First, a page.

Cordero-Morales Awarded $1.5 Million to Study How Dietary Fatty Acids Regulate TRP Channel Function

Dr. Julio Cordero-Morales (Photo provided by UTHSC Office of Research)

Julio Cordero-Morales, PhD, assistant professor in the Department of Physiology in the College of Medicine at the University of Tennessee Health Science Center (UTHSC), has recently been awarded $1,520,000 to study the molecular basis by which dietary fatty acids — such as omega-3 and omega-6 — regulate the function of membrane proteins present in the vascular system, called transient receptor potential channels (TRP channels).

“Although dietary consumption of omega-3 fatty acids is known to have beneficial cardiovascular effects, the mechanisms and protein targets by which this occurs remain largely unknown,” Dr. Cordero-Morales said. Through extensive research, Dr. Cordero-Morales and his team have found that omega-3 fatty acids regulate the function of a specific TRP channel known as TRPV4. “Other groups have shown that TRPV4 plays an important role in reducing blood pressure. Once the precise mechanism by which TRPV4 is activated is established, it will be possible to define strategies that target TRPV4 to control systemic blood pressure.”

This grant, given to Dr. Cordero-Morales from the National Institutes of Health (NIH), paves the way for five years of funding to continue his research project entitled, “The Role of Bioactive Lipids in Transient Receptor Potential Channels Gating.”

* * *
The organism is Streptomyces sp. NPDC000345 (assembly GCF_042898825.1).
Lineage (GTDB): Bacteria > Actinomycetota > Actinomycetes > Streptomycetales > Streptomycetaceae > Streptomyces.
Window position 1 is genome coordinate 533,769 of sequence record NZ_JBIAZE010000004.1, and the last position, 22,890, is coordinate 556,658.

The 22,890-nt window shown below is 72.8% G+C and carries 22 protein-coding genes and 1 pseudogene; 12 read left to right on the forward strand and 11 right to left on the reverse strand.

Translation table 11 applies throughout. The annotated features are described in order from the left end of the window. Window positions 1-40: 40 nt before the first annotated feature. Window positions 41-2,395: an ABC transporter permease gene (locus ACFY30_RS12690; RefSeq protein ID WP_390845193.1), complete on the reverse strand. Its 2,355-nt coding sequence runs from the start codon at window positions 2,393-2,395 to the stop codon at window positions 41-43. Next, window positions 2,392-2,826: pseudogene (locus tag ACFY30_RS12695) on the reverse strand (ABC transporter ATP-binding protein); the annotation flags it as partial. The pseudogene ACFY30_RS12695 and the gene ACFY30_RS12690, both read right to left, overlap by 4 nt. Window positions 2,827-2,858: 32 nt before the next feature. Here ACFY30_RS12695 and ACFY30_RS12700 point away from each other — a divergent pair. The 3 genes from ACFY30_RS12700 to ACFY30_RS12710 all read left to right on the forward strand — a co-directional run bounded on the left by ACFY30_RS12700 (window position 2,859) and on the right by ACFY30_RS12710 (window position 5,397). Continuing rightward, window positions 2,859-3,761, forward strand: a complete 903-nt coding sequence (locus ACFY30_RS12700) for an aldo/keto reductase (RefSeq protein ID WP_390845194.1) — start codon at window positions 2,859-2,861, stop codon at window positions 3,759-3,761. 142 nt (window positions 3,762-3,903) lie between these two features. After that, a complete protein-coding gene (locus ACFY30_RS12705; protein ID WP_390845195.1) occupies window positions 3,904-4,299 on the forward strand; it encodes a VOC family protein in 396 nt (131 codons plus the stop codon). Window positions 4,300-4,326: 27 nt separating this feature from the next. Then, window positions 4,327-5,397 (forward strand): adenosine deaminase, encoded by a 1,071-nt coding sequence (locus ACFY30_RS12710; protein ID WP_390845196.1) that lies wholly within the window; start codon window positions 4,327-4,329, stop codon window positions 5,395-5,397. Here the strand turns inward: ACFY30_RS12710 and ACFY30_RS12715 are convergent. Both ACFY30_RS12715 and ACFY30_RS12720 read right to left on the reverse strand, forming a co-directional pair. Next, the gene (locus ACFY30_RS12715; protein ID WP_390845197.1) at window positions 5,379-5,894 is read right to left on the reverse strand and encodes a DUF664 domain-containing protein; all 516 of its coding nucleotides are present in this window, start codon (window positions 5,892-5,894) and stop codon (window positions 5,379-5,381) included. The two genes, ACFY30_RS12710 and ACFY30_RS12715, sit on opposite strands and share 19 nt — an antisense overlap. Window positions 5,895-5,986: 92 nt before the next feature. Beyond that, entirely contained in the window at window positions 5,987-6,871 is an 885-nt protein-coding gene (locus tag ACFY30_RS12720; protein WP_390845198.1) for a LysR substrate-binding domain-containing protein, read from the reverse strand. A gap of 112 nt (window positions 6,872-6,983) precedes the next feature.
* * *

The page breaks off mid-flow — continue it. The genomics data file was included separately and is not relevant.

In preliminary research using Caenorhabditis elegans, an animal model that can be genetically deprived of fatty acids, Dr. Cordero-Morales and his team discovered that a class of omega-3 fatty acids played important roles in protein function. “Once we discovered that omega-3 fatty acids were important, we moved to the second phase and studied the effect of fatty acids on TRPV4 channels present in human vascular endothelial cells.” Understanding the mechanism by which fatty acids regulate TRPV4 in these cells is key in generating novel therapeutics strategies to target this protein.

Based on his training as a biophysicist and physiologist, the third part of Dr. Cordero-Morales’ project is focused on understanding the detailed mechanism by which fatty acids regulate TRPV4 using biophysical approaches. It is expected that the combination of these interdisciplinary approaches will spearhead the way to understanding how fatty acids and other lipids regulate membrane proteins in the vascular system.